The method involves conventionally utilizing the reference representation as having a positive or "1" bit representing a dark portion of the original reference image and a negative or "0" bit as representing a light or background portion of the original image. The process utilizes proceeding from a randomly selected "1" bit to the end of the existing line by following continuously only along "1" bit elements.
The initial starting or "origin" bit is selected by random searching the analog grid until any positive bit is located; this positive bit being then defined as the origin. Once the origin is located, the number of continuous positive bits along a series of pre-selected vectors extending from the origin bit is counted for each of the vectors. The vectors are grouped in opposing pairs. The sum of and the difference between the counts on each of the opposing pairs is calculated and stored. The vector pair having the smallest sum represents the direction of the narrowest portion of the line segment and provides the width factor at that point. The operational point is then moved from the origin point to a bit along this vector pair until the difference between the opposing vector counts is no more than one. At this point the approximate center (width-wise) of the line segment has been located. The operational point is then moved, along a vector perpendicular to the width vector pairs; a single unit and the process is repeated with new operational points until the end of the line segment is reached. The process then returns to the center of the origin width vector pair and proceeds in a direction opposite to the initial direction until the other end of the line segment is reached. Thus, in two series of steps the entire line segment is followed and defined. The entire process may then be repeated for each separable line segment in the total image.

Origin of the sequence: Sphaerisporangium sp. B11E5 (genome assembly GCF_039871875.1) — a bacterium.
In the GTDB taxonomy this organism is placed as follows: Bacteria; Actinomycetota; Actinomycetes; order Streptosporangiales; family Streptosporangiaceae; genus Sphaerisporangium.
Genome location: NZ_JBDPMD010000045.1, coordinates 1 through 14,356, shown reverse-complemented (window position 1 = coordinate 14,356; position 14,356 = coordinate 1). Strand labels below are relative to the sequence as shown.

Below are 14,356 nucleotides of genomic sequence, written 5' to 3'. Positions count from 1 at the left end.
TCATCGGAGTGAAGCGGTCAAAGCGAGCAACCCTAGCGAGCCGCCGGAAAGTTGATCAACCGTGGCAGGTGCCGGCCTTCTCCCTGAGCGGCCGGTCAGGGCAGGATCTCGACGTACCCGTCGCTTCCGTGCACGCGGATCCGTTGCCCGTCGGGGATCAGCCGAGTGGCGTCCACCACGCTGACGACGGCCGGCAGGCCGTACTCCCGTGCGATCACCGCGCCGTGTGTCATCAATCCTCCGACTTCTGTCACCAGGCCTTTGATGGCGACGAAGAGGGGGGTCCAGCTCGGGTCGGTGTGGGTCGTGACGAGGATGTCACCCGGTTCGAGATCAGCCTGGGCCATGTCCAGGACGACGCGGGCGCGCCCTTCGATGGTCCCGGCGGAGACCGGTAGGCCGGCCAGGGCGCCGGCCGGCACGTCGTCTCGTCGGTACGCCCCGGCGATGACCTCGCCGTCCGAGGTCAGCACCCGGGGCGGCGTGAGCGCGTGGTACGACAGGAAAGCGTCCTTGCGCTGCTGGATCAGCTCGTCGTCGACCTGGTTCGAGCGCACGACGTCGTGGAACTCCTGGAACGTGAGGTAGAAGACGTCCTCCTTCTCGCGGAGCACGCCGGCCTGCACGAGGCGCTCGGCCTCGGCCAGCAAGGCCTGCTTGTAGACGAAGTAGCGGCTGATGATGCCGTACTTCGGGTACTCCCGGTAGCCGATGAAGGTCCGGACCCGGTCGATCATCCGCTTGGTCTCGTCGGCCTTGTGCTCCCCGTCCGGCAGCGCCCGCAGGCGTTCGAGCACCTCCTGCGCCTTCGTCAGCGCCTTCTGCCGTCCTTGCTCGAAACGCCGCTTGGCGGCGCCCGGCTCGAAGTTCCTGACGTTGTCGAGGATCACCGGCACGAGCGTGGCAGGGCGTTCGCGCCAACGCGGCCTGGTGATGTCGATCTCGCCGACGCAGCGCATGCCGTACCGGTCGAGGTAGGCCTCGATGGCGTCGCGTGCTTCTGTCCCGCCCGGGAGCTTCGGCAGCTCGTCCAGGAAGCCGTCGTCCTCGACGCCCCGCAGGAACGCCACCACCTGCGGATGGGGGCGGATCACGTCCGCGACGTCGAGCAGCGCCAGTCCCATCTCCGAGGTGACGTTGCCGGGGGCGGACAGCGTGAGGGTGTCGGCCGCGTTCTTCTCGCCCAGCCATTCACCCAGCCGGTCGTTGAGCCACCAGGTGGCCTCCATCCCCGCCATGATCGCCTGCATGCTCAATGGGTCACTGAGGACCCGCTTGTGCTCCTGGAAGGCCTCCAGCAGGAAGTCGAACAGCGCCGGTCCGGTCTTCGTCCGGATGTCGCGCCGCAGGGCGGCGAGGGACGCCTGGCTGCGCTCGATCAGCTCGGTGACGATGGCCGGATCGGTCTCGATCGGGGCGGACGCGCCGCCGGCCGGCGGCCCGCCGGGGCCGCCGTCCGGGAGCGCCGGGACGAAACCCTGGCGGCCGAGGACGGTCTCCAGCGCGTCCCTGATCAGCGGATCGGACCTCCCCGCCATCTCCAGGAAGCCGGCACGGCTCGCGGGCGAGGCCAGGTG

The elements utilized by the system include an optical scanning device and associated control elements, an analog, stored reference image creation and storage element, a tracking control apparatus an output control apparatus and an output device. The nature of output may be transitory visual, such as with a monitor, or permanent as in the case of a plotter, or both. The reference image storage medium may be in the nature of specific counting registers or may be handled with in computer memory apparatus.